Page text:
Expected Family Contribution

After filing the FAFSA form, you'll receive summary information called the Student Aid Report (SAR). The SAR includes the amount you and your child are expected to contribute to the education expense, called the Expected Family Contribution (EFC). Financial aid administrators use this figure, derived from a formula established by Congress, to award your financial aid package. Your financial need is determined by subtracting your EFC from the cost of attending the school (including living expenses). In other words:

Financial Need = Cost of Attendance - EFC


Depending on your level of financial need, you may be eligible for the programs listed below:


Student loans may be a great help to you in paying for college. Student loans are granted at below-market interest rates, require no collateral, and repayment typically doesn't begin until after graduation. Another benefit comes from the Taxpayer Relief Act of 1997 that allows tax deductions for student loan interest payments after January 1, 1998.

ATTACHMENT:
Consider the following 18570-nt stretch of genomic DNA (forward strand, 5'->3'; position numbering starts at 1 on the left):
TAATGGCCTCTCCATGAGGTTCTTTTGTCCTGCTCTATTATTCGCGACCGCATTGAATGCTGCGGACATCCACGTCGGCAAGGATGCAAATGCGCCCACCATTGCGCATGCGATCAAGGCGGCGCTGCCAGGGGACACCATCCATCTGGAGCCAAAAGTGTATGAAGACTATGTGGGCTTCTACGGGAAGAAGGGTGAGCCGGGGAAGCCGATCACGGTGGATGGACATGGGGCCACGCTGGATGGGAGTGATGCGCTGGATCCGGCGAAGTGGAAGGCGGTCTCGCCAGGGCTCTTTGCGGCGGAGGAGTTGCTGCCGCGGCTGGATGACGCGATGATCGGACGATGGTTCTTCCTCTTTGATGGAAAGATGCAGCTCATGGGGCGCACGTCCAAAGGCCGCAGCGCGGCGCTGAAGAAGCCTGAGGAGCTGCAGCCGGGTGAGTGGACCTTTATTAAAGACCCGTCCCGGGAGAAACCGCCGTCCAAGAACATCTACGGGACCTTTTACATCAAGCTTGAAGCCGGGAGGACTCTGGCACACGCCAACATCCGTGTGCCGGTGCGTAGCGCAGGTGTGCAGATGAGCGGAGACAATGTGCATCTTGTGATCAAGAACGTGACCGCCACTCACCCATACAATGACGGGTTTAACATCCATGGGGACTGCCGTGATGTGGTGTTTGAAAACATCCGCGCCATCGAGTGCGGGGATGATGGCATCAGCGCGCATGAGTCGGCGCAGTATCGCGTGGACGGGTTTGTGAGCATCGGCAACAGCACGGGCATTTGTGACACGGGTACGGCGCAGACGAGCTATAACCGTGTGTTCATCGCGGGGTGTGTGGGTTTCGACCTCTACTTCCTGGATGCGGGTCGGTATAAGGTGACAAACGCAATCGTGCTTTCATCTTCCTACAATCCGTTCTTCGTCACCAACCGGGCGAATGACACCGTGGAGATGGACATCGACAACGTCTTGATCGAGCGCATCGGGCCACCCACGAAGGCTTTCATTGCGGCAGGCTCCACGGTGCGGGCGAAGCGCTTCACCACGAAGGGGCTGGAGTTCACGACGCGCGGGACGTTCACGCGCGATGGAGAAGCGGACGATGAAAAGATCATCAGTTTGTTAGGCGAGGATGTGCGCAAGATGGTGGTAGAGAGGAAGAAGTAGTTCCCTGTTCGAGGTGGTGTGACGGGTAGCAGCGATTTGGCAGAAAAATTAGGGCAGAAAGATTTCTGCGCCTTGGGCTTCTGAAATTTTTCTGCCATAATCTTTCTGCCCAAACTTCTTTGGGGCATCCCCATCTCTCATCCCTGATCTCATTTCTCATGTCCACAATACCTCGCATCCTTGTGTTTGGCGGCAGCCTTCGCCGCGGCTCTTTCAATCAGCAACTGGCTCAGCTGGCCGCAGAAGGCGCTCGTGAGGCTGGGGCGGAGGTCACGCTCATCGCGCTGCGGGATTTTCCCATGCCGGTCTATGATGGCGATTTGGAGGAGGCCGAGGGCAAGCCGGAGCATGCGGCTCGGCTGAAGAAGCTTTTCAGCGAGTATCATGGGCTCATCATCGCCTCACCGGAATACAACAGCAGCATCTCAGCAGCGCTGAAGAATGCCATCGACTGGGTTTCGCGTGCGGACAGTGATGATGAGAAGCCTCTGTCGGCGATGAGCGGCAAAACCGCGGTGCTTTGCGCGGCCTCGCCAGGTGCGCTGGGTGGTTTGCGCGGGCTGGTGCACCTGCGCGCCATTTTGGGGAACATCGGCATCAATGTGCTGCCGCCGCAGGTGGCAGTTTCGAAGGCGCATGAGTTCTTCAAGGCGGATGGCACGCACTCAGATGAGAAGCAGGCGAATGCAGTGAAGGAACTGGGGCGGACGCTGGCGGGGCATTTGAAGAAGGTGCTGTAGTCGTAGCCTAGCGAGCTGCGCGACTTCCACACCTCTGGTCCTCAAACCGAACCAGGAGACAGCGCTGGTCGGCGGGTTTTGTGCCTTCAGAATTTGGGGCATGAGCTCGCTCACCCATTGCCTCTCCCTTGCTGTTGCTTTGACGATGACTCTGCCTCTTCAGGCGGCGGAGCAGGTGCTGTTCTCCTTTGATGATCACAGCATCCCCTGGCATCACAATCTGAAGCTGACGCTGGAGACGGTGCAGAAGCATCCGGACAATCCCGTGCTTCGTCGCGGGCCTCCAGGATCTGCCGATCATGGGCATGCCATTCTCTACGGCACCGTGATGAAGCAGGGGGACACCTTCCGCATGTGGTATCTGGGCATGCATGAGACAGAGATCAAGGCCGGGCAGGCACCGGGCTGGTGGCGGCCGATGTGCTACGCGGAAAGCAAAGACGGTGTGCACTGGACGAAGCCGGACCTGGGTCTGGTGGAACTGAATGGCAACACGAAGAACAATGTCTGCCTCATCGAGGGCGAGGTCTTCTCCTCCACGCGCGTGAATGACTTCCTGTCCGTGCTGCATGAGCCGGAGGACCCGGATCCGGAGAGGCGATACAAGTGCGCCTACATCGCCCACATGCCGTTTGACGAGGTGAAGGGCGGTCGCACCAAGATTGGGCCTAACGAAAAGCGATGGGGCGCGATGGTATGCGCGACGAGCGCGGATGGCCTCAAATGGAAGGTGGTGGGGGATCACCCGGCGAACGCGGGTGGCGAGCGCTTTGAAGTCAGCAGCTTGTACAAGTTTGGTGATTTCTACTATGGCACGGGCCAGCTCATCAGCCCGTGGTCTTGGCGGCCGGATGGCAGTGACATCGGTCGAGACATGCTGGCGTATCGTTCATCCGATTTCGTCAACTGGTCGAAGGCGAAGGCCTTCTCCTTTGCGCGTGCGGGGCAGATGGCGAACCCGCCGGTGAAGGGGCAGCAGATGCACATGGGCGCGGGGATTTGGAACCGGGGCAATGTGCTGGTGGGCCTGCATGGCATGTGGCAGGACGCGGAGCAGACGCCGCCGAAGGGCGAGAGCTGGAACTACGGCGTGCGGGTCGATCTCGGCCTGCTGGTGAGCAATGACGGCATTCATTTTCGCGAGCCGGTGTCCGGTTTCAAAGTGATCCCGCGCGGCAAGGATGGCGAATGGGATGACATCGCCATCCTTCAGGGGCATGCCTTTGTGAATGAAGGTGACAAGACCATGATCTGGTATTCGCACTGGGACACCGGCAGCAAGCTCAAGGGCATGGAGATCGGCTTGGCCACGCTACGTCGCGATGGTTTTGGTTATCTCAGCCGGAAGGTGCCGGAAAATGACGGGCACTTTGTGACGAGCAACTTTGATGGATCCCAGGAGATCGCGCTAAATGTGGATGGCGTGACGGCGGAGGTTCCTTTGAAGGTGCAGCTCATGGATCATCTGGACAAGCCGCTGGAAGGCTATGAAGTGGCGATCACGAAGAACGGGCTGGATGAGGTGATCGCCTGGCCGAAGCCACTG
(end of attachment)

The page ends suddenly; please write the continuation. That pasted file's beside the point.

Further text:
Stafford Loan - Available to both undergraduate and graduate students, these loans account for approximately 70%, or $25 billion per year, of all student loan programs in the United States. There are two types of Stafford loans:


  • William D. Ford Federal Direct Loan (Direct Loan)
    • The federal government subsidizes the loans and pays the interest while you're in school.
  • Federal Family Education Loan (FFEL)
    • Banks, credit unions or other private lenders provide the funds, and the federal government guarantees this unsubsidized loan. Interest accrues immediately, but there's a six-month grace period after graduation before repayment begins.